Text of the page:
Social Networks    (DI)

Ross’s presentation on Social Networks was outstanding. He’s obviously thought deeply about these issues, and he’s collected quite a bit of interesting research. He first described his and Valdis Kreb’s Blogmap Project, which mapped relationships between members of Ryze‘s Blog Tribe.    (DJ)

He then discussed the power law of blog space, which states that the distribution of links to a blog is inversely proportional to the blog’s rank. In other words, the number of links to the most popular blog is exponentially greater than links to the next-most popular blog.    (DK)

Ross then proposed three types of collaboration: the publishing model (one-to-many, where the power law applies), the individual’s social network, and small teams. He cited the primatologist Robin Dunbar’s work to suggest that social networks generally numbered about 150, and said that people’s interactions with their social networks generally followed a normal distribution. (Interestingly, he showed his RSS aggregator, which had 146 subscriptions.) Finally, he suggested that the optimal size of teams is about 10, and that the number of interactions between team members tends to be about equal.    (DL)

Socialtext Versus Blue Oxen    (DM)

Socialtext and Blue Oxen are similar in that we both are interested in collaborative tools, and that we both share similar philosophies about tools. Socialtext sells these tools as enterprise applications, however, whereas Blue Oxen is focused on understanding how best to use and improve these tools and on disseminating that understanding widely.    (DN)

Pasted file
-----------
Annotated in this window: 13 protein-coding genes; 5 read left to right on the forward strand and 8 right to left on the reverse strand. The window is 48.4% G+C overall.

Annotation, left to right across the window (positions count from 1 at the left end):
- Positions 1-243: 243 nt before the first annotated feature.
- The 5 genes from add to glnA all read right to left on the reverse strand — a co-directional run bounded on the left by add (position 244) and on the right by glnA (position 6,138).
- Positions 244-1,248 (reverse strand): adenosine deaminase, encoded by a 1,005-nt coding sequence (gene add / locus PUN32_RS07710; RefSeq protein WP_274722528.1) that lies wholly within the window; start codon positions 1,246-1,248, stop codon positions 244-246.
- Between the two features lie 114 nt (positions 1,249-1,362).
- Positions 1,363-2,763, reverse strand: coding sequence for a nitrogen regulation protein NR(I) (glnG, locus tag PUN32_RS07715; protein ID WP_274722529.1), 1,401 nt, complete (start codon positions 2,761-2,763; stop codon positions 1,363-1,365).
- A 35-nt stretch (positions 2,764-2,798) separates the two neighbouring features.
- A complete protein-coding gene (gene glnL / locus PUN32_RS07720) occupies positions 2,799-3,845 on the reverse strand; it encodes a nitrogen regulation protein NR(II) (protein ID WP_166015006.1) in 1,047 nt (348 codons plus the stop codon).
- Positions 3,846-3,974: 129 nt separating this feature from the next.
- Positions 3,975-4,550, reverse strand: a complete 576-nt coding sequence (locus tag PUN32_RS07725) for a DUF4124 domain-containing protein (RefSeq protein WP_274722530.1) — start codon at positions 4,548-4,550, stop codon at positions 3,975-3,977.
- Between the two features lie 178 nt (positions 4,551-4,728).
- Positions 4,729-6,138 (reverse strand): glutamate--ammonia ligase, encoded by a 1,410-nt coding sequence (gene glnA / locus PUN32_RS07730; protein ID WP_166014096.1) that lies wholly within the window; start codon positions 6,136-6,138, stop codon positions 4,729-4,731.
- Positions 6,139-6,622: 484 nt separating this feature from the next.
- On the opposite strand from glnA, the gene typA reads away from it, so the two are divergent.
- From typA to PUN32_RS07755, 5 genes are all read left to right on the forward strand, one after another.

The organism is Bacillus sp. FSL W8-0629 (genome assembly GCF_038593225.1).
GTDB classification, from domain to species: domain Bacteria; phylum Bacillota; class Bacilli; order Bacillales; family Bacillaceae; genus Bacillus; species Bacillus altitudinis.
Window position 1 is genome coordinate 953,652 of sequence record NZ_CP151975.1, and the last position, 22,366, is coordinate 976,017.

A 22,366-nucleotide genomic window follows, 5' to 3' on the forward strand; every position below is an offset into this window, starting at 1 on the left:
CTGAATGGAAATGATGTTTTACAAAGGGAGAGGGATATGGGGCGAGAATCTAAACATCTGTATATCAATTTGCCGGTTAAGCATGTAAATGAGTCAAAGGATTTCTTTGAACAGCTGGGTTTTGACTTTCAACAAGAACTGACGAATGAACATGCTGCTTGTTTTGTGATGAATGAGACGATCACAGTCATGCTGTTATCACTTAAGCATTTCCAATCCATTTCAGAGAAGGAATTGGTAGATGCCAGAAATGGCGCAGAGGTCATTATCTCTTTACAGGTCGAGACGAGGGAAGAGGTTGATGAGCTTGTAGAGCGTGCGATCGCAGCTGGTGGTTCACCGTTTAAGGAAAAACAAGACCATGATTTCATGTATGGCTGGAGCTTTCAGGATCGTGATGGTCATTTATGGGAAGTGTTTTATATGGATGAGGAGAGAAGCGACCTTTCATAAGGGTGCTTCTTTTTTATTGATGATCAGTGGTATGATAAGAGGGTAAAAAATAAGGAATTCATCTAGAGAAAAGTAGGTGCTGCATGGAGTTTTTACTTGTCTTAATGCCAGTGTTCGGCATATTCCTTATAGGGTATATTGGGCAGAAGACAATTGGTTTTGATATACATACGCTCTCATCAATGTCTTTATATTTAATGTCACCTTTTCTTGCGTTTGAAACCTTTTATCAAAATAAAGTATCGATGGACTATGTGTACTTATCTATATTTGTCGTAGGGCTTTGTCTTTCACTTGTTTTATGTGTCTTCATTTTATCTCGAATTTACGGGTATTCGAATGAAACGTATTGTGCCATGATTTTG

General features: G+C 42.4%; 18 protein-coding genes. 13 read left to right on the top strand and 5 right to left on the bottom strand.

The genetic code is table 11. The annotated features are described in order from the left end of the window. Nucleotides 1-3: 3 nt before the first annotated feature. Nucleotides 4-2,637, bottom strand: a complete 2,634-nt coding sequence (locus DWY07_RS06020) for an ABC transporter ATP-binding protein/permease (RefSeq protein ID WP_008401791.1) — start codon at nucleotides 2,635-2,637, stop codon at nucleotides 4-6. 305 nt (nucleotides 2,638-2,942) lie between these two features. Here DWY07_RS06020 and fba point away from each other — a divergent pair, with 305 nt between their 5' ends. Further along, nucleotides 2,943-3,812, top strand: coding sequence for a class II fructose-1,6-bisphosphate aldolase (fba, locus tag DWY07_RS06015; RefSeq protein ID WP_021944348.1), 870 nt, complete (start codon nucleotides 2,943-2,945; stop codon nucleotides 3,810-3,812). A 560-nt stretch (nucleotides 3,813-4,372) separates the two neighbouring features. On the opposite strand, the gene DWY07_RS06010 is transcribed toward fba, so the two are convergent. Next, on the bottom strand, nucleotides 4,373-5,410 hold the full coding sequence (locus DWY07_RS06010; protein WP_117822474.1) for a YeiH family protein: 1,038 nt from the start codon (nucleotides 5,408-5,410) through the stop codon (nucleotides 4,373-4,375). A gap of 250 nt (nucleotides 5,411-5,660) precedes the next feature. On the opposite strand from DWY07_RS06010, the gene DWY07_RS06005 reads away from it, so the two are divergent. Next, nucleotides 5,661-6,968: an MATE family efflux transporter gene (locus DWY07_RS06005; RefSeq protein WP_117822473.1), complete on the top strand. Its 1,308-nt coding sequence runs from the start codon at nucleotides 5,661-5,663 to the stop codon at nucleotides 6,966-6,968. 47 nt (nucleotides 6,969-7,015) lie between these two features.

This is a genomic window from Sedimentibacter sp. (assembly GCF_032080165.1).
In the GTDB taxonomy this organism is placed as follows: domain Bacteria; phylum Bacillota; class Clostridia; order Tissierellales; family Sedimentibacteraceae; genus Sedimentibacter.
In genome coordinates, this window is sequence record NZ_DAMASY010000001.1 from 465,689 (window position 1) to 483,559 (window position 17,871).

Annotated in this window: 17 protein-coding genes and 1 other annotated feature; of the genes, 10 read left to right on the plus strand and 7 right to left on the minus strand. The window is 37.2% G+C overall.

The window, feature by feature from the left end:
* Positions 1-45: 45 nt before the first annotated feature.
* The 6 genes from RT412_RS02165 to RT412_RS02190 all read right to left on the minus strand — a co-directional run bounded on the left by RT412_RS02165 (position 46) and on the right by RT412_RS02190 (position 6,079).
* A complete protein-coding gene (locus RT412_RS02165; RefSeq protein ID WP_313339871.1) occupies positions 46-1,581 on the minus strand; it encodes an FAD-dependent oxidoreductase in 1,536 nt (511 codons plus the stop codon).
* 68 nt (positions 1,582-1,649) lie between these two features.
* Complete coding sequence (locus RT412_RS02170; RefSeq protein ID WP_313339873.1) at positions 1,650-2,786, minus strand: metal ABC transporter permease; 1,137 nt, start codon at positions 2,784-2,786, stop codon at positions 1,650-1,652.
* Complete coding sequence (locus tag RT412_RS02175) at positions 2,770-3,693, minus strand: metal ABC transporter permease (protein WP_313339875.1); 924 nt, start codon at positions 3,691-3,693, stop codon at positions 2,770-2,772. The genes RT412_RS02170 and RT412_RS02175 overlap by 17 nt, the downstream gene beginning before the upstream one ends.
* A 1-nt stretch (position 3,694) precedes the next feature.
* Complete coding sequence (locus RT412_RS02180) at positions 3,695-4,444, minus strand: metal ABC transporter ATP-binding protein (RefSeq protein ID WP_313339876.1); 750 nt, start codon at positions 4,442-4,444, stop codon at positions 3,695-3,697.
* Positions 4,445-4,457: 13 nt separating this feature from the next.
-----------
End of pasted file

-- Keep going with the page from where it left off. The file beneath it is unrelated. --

In that vein, we both have embarked on similar projects, but with different goals. Ross talked about Socialtext‘s experiences with Social Software supporting face-to-face events, and those tools were available during his talk. We did a similar project with the PlaNetwork 2003 Conference, for which we set up a Wiki, RSS aggregators, and an IRC channel.    (DO)

We host collaboratories, and plan on charging for membership to those collaboratories once our infrastructure is up to snuff. However, we’re not an ASP, although we will make (and already have made) ASP-like services available to communities. Our infrastructure is meant to be cutting-edge and rough around the edges. It’s a way for people to experience first-hand what it’s like to use those tools, an opportunity to learn (and share) how best to use them, and a platform for coevolution. Despite our intentions, we’ve already discovered that even with promises of little/no “official” support, people enjoy using our tools for their real-world collaborative needs. As members, they’ll have free access to these tools for their groups. When they start needing better support and enterprise-level features, we will happily point them towards Socialtext and similar companies.    (DP)

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2 Responses to “Ross Mayfield on Social Software, Social Networks”

  1. Hey Eugene,

    Just found your blog (linked off of Ross Mayfield’s blogroll). Hope things are going well with BlueOxen – drop me a line (chari@post should work) and let’s grab a drink sometime.